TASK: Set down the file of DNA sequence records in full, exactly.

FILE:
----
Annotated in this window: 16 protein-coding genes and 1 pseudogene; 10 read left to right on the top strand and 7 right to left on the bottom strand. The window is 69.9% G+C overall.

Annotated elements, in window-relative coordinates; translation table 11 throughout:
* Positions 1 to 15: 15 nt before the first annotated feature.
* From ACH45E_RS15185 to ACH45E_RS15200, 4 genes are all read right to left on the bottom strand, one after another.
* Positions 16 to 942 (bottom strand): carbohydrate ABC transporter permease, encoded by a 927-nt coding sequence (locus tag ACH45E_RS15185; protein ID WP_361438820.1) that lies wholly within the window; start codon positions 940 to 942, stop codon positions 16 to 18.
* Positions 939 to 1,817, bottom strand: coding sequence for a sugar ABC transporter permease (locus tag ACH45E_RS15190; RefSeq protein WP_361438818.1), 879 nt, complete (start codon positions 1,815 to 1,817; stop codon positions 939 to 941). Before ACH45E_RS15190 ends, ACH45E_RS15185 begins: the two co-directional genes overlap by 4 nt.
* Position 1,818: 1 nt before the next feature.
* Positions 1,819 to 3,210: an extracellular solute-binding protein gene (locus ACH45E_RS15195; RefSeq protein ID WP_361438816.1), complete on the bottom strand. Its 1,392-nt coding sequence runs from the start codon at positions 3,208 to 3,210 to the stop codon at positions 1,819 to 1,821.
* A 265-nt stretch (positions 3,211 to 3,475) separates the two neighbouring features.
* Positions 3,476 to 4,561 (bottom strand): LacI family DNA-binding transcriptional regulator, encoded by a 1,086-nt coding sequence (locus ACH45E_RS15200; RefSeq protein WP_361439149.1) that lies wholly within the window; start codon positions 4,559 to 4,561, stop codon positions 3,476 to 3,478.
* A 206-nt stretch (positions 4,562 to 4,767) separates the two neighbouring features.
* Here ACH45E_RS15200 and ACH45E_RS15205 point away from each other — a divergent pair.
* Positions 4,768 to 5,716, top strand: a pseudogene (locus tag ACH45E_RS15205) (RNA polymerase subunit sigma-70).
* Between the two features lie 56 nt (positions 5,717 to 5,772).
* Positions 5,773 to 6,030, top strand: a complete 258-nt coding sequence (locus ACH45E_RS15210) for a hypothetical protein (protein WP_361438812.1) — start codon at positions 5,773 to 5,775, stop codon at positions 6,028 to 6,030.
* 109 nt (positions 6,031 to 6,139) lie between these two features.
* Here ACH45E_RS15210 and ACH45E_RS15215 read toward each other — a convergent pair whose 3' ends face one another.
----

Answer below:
Annotated in this window: 16 protein-coding genes and 1 pseudogene; 10 read left to right on the top strand and 7 right to left on the bottom strand. The window is 69.9% G+C overall.

Annotated elements, in window-relative coordinates; translation table 11 throughout:
* Positions 1 to 15: 15 nt before the first annotated feature.
* From ACH45E_RS15185 to ACH45E_RS15200, 4 genes are all read right to left on the bottom strand, one after another.
* Positions 16 to 942 (bottom strand): carbohydrate ABC transporter permease, encoded by a 927-nt coding sequence (locus tag ACH45E_RS15185; protein ID WP_361438820.1) that lies wholly within the window; start codon positions 940 to 942, stop codon positions 16 to 18.
* Positions 939 to 1,817, bottom strand: coding sequence for a sugar ABC transporter permease (locus tag ACH45E_RS15190; RefSeq protein WP_361438818.1), 879 nt, complete (start codon positions 1,815 to 1,817; stop codon positions 939 to 941). Before ACH45E_RS15190 ends, ACH45E_RS15185 begins: the two co-directional genes overlap by 4 nt.
* Position 1,818: 1 nt before the next feature.
* Positions 1,819 to 3,210: an extracellular solute-binding protein gene (locus ACH45E_RS15195; RefSeq protein ID WP_361438816.1), complete on the bottom strand. Its 1,392-nt coding sequence runs from the start codon at positions 3,208 to 3,210 to the stop codon at positions 1,819 to 1,821.
* A 265-nt stretch (positions 3,211 to 3,475) separates the two neighbouring features.
* Positions 3,476 to 4,561 (bottom strand): LacI family DNA-binding transcriptional regulator, encoded by a 1,086-nt coding sequence (locus ACH45E_RS15200; RefSeq protein WP_361439149.1) that lies wholly within the window; start codon positions 4,559 to 4,561, stop codon positions 3,476 to 3,478.
* A 206-nt stretch (positions 4,562 to 4,767) separates the two neighbouring features.
* Here ACH45E_RS15200 and ACH45E_RS15205 point away from each other — a divergent pair.
* Positions 4,768 to 5,716, top strand: a pseudogene (locus tag ACH45E_RS15205) (RNA polymerase subunit sigma-70).
* Between the two features lie 56 nt (positions 5,717 to 5,772).
* Positions 5,773 to 6,030, top strand: a complete 258-nt coding sequence (locus ACH45E_RS15210) for a hypothetical protein (protein WP_361438812.1) — start codon at positions 5,773 to 5,775, stop codon at positions 6,028 to 6,030.
* 109 nt (positions 6,031 to 6,139) lie between these two features.
* Here ACH45E_RS15210 and ACH45E_RS15215 read toward each other — a convergent pair whose 3' ends face one another.